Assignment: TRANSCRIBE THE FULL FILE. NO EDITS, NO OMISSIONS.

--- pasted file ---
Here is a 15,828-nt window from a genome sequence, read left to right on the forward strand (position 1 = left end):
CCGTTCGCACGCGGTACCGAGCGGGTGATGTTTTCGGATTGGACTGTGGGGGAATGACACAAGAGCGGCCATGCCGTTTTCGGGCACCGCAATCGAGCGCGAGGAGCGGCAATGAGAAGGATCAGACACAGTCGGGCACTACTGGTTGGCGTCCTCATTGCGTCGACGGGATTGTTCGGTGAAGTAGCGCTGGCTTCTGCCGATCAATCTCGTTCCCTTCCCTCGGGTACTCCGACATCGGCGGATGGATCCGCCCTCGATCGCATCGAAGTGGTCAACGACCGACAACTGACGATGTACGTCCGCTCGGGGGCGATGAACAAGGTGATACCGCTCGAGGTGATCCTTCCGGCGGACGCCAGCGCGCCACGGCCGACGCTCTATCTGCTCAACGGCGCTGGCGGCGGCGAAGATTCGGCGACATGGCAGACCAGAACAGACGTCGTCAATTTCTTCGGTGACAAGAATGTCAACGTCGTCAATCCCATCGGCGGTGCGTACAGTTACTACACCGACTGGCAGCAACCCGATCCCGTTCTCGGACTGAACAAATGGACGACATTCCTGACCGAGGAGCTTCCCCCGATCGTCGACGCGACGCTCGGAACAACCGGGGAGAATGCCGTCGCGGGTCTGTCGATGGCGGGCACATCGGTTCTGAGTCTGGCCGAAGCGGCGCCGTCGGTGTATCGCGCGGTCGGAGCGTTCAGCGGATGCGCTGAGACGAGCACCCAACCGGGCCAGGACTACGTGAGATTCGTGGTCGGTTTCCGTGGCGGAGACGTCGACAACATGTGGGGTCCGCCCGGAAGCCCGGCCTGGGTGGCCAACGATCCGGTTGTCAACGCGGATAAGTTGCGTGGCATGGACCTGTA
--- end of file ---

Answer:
Here is a 15,828-nt window from a genome sequence, read left to right on the forward strand (position 1 = left end):
CCGTTCGCACGCGGTACCGAGCGGGTGATGTTTTCGGATTGGACTGTGGGGGAATGACACAAGAGCGGCCATGCCGTTTTCGGGCACCGCAATCGAGCGCGAGGAGCGGCAATGAGAAGGATCAGACACAGTCGGGCACTACTGGTTGGCGTCCTCATTGCGTCGACGGGATTGTTCGGTGAAGTAGCGCTGGCTTCTGCCGATCAATCTCGTTCCCTTCCCTCGGGTACTCCGACATCGGCGGATGGATCCGCCCTCGATCGCATCGAAGTGGTCAACGACCGACAACTGACGATGTACGTCCGCTCGGGGGCGATGAACAAGGTGATACCGCTCGAGGTGATCCTTCCGGCGGACGCCAGCGCGCCACGGCCGACGCTCTATCTGCTCAACGGCGCTGGCGGCGGCGAAGATTCGGCGACATGGCAGACCAGAACAGACGTCGTCAATTTCTTCGGTGACAAGAATGTCAACGTCGTCAATCCCATCGGCGGTGCGTACAGTTACTACACCGACTGGCAGCAACCCGATCCCGTTCTCGGACTGAACAAATGGACGACATTCCTGACCGAGGAGCTTCCCCCGATCGTCGACGCGACGCTCGGAACAACCGGGGAGAATGCCGTCGCGGGTCTGTCGATGGCGGGCACATCGGTTCTGAGTCTGGCCGAAGCGGCGCCGTCGGTGTATCGCGCGGTCGGAGCGTTCAGCGGATGCGCTGAGACGAGCACCCAACCGGGCCAGGACTACGTGAGATTCGTGGTCGGTTTCCGTGGCGGAGACGTCGACAACATGTGGGGTCCGCCCGGAAGCCCGGCCTGGGTGGCCAACGATCCGGTTGTCAACGCGGATAAGTTGCGTGGCATGGACCTGTA